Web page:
During our coverage last month of the 30th anniversary of the discovery of HIV, we explored what the earliest, dark days of the epidemic were like -- when a positive diagnosis was as good as a death sentence, and the specter of premature death afflicting San Francisco's gay community affected it in profound ways.
Today, the fear and loathing sowed by the virus has lifted considerably, due to advancements in HIV treatment that have thus far staved off its really deleterious effects for many years.
Now, two new studies, that in the coming days will be presented at the International AIDS Society Conference in Rome, may point to the next advance in AIDS medicine.
The studies found that use of the two-pronged, anti-retroviral drug Truvada acts to prevent HIV transmission from someone who is infected to someone who isn't.
Meaning that the medication acts as the first actual pharmacological prophylactic to contracting HIV.
I interviewed Dr. Paul Volberding, co-director of the Center for AIDS Research at the University of California, San Francisco, about the research. Volberding, whom KQED's Belva Davis describes as "one of the early driving forces in pushing for education as a way to curtail the epidemic," said he's eager to hear more about the studies, which he calls "very big news."
"This is the kind of effect we might expect from a very good vaccine," Dr. Volberding said about his initial review of the results.
Below, you can listen to my interview with Dr. Volberding (who does consulting work for the drug's manufacturer, Gilead Sciences of Foster City) about the studies and their potential implications. An edited transcript follows each audio clip:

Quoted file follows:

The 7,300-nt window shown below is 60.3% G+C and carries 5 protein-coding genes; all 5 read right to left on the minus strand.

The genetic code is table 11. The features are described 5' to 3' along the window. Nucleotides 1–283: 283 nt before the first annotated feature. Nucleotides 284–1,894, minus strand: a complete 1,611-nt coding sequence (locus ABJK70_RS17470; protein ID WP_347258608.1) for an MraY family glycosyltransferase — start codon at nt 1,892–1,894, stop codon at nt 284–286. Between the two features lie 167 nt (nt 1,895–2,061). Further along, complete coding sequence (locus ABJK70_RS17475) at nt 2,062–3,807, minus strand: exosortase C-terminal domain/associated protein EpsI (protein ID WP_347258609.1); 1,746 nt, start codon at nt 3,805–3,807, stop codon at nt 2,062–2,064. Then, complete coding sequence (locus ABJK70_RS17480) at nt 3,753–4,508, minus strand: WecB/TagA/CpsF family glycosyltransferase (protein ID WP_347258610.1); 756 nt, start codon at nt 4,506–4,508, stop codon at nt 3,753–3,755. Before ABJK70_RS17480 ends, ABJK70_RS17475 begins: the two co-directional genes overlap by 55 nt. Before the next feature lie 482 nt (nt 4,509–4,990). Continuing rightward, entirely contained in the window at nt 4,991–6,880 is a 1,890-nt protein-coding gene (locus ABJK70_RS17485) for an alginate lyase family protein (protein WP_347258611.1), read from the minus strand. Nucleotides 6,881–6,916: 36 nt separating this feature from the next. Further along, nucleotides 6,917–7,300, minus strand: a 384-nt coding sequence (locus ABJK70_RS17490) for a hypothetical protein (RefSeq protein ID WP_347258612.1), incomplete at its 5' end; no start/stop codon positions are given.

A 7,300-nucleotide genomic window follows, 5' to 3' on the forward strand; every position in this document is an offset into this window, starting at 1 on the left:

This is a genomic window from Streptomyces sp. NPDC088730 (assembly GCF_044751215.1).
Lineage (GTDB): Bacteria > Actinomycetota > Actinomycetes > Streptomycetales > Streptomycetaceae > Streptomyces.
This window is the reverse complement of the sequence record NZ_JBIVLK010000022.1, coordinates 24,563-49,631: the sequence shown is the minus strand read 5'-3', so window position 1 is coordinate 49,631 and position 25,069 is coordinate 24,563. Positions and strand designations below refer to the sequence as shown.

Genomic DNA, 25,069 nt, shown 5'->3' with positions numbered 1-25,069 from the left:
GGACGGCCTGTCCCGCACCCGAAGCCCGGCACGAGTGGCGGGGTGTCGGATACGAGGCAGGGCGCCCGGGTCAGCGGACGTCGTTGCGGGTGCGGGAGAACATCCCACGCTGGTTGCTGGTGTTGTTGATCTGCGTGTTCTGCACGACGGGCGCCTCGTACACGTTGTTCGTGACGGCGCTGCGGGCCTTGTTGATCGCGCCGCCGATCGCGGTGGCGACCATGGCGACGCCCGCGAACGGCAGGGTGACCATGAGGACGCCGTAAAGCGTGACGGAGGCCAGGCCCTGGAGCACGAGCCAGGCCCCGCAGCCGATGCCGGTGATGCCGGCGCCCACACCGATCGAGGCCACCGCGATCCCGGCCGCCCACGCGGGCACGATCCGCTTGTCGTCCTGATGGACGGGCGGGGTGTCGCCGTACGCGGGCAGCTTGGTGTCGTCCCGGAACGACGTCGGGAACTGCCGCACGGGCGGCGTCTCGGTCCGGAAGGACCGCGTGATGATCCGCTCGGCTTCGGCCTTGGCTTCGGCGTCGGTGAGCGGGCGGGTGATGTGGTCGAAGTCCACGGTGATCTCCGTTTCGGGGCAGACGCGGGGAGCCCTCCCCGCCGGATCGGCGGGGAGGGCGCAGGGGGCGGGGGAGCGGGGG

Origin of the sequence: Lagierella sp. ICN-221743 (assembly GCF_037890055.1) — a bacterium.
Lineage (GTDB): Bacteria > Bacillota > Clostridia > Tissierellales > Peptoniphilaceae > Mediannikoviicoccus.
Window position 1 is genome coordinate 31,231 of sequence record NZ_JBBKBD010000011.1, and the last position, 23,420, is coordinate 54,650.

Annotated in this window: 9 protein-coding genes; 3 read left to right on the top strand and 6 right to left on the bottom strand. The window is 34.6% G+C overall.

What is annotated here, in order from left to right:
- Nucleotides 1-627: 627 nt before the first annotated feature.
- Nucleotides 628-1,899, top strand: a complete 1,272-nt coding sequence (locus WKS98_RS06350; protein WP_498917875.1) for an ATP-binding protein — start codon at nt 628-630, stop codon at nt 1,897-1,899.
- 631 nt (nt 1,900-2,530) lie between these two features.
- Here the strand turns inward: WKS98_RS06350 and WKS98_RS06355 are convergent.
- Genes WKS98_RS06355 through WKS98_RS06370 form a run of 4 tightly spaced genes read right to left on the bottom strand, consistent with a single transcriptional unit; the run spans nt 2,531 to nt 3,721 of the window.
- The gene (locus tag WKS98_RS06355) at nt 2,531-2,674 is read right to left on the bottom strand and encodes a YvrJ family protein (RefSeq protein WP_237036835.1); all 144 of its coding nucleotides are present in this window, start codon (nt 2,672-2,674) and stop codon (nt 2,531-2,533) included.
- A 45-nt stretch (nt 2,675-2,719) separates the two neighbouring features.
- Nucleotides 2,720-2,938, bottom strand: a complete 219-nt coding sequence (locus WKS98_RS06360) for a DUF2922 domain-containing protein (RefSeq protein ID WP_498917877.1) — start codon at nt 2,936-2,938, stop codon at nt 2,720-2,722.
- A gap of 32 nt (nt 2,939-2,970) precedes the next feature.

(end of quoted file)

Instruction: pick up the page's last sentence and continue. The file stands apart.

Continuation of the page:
What is Truvada and what is it currently approved for?
Truvada is a combination of two medicines that we use very commonly in HIV. One is called Tenofovir, the other is called FTC. They're bundled together in a single pill, taken once a day, and they're part of a combination that many of our patients receive. A treatment regimen or somebody with infection would usually use these two drugs or ones like them plus a third drug to form the so called cocktail for HIV treatment that we've heard so much about.
What do the new studies show?
There have been several studies that have come at the same question. If a person is at risk of getting infected, does taking a medicine like Truvada prevent infection in somebody who's not infected to start with?
Before these two studies, there were two others, and one showed the medication did seem to work, the other didn't. These two new studies answer an important question; they were done in couples, one of whom was positive at the start of the study, and one who was negative. The HIV-negative person took the medicine; these studies both showed a very striking effect in decreasing the transmission in those HIV-negative people who were taking the medicine.
How definitive would say these studies were?
There's a meeting that I and many of my colleagues are going to in Rome that starts over the weekend that will be focused on these studies. I think we'll come back with a lot more detail.
But of these studies, one had nearly 5,000 couples, the other had about 1200 couples. Both were done in Africa. Both remarkably found almost the same results. In one, Truvada had about a 73% reduction in transmission, the other one had about a 63% reduction in transmission. In big studies like that, those numbers really look very much the same to us. It says that even in a situation where some people will take the drugs exactly as they're supposed to in the study and others won't, even with that the drug was remarkably effective. This is the kind of effect we might expect from a very good vaccine. So this is big news.